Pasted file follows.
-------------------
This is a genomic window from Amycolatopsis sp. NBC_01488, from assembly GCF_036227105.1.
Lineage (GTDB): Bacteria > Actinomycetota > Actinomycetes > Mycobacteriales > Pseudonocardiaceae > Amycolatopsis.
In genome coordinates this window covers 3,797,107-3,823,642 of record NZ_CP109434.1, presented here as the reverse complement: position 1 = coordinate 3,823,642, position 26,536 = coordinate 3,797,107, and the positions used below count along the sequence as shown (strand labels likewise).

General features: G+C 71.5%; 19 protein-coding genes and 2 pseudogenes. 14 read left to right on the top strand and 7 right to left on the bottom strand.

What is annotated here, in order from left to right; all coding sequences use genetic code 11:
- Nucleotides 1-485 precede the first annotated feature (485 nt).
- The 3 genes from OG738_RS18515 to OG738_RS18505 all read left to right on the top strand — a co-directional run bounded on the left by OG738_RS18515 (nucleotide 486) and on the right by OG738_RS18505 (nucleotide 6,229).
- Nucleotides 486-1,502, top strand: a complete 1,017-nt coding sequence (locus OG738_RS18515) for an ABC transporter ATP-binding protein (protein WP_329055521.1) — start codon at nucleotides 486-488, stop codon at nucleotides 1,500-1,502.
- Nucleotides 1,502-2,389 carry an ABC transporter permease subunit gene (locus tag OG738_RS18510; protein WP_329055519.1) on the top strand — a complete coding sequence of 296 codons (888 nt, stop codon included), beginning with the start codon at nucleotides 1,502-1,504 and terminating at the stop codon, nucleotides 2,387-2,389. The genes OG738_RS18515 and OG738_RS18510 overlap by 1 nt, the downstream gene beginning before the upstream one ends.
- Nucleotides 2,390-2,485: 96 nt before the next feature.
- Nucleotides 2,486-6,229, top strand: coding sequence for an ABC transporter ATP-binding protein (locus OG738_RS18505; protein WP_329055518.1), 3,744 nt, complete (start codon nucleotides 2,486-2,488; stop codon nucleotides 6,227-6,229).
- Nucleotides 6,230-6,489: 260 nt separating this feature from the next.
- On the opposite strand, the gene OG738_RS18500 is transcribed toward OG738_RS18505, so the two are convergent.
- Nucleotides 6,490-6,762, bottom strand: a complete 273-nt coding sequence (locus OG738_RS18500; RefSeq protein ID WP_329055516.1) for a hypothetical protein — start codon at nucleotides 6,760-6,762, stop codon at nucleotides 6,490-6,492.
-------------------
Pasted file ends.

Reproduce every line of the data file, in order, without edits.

This is a genomic window from Amycolatopsis sp. NBC_01488, from assembly GCF_036227105.1.
Lineage (GTDB): Bacteria > Actinomycetota > Actinomycetes > Mycobacteriales > Pseudonocardiaceae > Amycolatopsis.
In genome coordinates this window covers 3,797,107-3,823,642 of record NZ_CP109434.1, presented here as the reverse complement: position 1 = coordinate 3,823,642, position 26,536 = coordinate 3,797,107, and the positions used below count along the sequence as shown (strand labels likewise).

General features: G+C 71.5%; 19 protein-coding genes and 2 pseudogenes. 14 read left to right on the top strand and 7 right to left on the bottom strand.

What is annotated here, in order from left to right; all coding sequences use genetic code 11:
- Nucleotides 1-485 precede the first annotated feature (485 nt).
- The 3 genes from OG738_RS18515 to OG738_RS18505 all read left to right on the top strand — a co-directional run bounded on the left by OG738_RS18515 (nucleotide 486) and on the right by OG738_RS18505 (nucleotide 6,229).
- Nucleotides 486-1,502, top strand: a complete 1,017-nt coding sequence (locus OG738_RS18515) for an ABC transporter ATP-binding protein (protein WP_329055521.1) — start codon at nucleotides 486-488, stop codon at nucleotides 1,500-1,502.
- Nucleotides 1,502-2,389 carry an ABC transporter permease subunit gene (locus tag OG738_RS18510; protein WP_329055519.1) on the top strand — a complete coding sequence of 296 codons (888 nt, stop codon included), beginning with the start codon at nucleotides 1,502-1,504 and terminating at the stop codon, nucleotides 2,387-2,389. The genes OG738_RS18515 and OG738_RS18510 overlap by 1 nt, the downstream gene beginning before the upstream one ends.
- Nucleotides 2,390-2,485: 96 nt before the next feature.
- Nucleotides 2,486-6,229, top strand: coding sequence for an ABC transporter ATP-binding protein (locus OG738_RS18505; protein WP_329055518.1), 3,744 nt, complete (start codon nucleotides 2,486-2,488; stop codon nucleotides 6,227-6,229).
- Nucleotides 6,230-6,489: 260 nt separating this feature from the next.
- On the opposite strand, the gene OG738_RS18500 is transcribed toward OG738_RS18505, so the two are convergent.
- Nucleotides 6,490-6,762, bottom strand: a complete 273-nt coding sequence (locus OG738_RS18500; RefSeq protein ID WP_329055516.1) for a hypothetical protein — start codon at nucleotides 6,760-6,762, stop codon at nucleotides 6,490-6,492.